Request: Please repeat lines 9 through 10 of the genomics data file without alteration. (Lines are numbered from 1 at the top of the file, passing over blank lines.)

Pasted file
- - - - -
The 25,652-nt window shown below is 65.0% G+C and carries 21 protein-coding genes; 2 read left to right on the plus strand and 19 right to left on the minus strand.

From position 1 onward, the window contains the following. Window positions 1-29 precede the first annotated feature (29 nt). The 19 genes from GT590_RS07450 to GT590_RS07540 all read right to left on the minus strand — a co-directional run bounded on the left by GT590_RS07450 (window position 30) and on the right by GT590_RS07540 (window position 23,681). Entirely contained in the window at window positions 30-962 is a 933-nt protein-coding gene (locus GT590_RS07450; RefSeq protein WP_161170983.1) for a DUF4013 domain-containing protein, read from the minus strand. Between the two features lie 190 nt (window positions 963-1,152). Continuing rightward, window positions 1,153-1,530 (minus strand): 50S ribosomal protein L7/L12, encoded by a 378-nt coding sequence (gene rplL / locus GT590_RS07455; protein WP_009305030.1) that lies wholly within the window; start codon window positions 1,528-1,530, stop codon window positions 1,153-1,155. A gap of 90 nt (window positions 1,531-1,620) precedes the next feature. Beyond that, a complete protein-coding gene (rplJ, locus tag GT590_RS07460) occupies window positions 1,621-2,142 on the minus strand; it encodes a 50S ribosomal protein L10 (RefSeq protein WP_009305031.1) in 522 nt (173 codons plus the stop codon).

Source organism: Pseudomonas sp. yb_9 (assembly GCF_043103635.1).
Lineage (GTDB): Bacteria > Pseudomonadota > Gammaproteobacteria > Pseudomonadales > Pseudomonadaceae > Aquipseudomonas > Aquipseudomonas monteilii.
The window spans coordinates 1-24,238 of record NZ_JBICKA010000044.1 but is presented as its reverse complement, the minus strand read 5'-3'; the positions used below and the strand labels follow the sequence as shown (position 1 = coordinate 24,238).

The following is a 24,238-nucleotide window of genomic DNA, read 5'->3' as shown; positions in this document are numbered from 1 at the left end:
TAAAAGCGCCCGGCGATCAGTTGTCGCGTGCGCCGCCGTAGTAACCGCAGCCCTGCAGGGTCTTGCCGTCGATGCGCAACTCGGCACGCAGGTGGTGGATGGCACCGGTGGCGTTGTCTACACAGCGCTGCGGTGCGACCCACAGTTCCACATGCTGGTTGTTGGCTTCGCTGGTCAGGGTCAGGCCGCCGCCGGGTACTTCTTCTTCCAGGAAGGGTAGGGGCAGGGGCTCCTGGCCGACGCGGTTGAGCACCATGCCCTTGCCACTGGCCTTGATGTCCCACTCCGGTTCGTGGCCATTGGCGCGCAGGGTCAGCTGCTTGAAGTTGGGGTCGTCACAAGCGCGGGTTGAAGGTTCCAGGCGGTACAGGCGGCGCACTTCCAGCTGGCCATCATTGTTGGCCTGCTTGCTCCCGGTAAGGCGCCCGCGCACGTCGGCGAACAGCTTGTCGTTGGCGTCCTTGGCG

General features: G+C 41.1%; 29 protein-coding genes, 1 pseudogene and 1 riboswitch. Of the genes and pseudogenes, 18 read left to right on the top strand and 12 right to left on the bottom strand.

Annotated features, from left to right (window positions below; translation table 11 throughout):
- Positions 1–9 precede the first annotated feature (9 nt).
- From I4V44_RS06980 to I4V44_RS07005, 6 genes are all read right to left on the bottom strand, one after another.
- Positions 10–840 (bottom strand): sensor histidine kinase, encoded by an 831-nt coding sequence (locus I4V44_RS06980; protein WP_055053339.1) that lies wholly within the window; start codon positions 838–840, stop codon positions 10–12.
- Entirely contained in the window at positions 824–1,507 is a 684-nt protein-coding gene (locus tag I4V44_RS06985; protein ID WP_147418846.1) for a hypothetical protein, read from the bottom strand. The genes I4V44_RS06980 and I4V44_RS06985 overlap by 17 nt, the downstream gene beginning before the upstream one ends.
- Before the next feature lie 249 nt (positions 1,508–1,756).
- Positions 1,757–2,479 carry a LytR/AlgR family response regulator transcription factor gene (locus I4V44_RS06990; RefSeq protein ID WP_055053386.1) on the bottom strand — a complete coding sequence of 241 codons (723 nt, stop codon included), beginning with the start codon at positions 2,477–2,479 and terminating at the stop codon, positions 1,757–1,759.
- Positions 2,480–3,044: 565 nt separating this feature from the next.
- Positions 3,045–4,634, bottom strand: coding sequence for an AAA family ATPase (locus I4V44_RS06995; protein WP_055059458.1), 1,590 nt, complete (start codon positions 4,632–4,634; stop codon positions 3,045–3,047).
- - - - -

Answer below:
Annotated features, from left to right (window positions below; translation table 11 throughout):
- Positions 1–9 precede the first annotated feature (9 nt).